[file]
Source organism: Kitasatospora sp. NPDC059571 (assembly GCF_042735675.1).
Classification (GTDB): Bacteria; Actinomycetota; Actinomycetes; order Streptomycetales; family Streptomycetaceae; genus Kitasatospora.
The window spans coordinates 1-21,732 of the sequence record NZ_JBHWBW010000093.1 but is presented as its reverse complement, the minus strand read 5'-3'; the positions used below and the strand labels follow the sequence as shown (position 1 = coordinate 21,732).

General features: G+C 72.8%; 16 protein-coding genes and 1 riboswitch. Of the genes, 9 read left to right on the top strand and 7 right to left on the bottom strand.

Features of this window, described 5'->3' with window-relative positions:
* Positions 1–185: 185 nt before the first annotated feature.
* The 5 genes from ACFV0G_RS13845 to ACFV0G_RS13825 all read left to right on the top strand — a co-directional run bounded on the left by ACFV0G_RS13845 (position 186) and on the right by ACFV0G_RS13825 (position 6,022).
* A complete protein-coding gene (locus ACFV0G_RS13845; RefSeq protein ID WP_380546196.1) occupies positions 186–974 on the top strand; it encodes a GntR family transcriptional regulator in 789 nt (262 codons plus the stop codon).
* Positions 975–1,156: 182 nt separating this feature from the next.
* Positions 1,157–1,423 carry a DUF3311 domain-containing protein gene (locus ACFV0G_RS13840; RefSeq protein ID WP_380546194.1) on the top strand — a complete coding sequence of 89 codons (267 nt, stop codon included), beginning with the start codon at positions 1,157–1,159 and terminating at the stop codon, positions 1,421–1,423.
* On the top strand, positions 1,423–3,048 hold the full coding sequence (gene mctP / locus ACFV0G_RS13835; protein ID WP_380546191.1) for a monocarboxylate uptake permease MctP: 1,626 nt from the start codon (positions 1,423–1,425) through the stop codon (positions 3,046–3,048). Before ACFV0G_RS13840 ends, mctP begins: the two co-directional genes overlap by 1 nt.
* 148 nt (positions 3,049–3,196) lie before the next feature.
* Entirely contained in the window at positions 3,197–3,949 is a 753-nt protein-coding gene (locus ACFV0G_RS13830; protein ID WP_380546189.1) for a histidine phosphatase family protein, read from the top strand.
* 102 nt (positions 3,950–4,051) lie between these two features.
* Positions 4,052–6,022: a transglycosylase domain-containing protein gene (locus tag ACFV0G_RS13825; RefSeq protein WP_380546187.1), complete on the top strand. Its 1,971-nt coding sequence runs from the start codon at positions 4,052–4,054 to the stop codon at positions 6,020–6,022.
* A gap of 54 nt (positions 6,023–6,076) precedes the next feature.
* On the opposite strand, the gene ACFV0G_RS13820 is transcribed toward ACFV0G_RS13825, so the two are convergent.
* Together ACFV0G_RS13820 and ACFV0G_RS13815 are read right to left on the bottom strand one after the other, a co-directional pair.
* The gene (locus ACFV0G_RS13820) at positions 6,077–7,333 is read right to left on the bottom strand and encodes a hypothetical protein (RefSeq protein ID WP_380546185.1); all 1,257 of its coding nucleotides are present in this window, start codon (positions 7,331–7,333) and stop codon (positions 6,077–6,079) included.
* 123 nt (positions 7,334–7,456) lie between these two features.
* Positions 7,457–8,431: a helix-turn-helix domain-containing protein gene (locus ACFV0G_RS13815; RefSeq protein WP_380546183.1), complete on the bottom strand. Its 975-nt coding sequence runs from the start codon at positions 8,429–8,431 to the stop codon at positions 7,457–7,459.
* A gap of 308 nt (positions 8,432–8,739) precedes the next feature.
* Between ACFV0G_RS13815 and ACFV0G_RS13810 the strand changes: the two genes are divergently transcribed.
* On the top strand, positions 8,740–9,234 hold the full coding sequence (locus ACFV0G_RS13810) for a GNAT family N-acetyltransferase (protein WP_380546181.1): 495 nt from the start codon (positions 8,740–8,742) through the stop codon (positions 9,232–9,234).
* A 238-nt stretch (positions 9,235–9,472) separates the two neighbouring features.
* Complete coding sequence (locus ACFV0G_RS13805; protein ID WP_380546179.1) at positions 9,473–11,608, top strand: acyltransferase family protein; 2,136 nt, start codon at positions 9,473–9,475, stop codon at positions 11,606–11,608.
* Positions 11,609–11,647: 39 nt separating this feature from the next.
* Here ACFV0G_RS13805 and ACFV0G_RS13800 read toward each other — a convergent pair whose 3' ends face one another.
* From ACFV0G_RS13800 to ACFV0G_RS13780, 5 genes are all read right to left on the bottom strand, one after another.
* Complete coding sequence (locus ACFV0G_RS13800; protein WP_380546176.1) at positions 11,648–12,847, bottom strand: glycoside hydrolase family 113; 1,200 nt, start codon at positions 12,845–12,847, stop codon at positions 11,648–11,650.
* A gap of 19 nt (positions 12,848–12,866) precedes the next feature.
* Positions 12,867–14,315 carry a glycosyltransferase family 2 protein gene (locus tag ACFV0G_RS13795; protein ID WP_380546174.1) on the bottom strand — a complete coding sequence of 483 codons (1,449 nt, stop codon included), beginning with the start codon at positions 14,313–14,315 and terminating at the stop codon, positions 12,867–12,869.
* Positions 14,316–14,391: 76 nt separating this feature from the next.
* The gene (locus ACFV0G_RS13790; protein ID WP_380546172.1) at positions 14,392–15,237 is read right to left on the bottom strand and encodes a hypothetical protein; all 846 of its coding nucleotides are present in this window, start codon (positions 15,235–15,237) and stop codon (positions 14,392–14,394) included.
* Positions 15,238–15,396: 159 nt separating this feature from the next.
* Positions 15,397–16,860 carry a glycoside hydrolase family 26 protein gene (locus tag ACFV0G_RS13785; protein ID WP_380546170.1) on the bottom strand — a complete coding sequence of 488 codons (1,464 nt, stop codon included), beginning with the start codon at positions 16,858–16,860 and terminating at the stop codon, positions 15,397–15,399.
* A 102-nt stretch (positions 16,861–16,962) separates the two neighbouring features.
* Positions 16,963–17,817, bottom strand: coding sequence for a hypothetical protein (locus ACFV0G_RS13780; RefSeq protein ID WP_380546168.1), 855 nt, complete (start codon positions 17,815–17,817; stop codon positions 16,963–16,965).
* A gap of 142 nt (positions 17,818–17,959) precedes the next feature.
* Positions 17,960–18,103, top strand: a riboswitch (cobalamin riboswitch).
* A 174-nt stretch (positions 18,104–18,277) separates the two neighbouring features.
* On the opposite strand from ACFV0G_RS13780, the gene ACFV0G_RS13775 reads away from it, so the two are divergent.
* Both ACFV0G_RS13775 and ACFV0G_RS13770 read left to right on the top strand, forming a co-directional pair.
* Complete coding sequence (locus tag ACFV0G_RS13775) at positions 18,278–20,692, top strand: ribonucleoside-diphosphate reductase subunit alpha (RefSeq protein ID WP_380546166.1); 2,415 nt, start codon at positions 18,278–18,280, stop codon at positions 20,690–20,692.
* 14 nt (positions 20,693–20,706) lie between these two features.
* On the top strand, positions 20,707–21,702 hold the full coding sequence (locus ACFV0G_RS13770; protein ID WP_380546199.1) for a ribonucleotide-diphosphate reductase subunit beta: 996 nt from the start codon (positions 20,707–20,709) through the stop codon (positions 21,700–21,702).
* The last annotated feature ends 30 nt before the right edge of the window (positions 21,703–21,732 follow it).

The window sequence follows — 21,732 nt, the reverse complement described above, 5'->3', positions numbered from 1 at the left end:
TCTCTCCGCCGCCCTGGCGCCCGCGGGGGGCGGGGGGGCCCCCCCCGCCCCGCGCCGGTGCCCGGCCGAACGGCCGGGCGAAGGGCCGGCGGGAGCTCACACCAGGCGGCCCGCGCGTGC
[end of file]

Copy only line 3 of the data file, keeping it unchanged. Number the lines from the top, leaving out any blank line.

The window spans coordinates 1-21,732 of the sequence record NZ_JBHWBW010000093.1 but is presented as its reverse complement, the minus strand read 5'-3'; the positions used below and the strand labels follow the sequence as shown (position 1 = coordinate 21,732).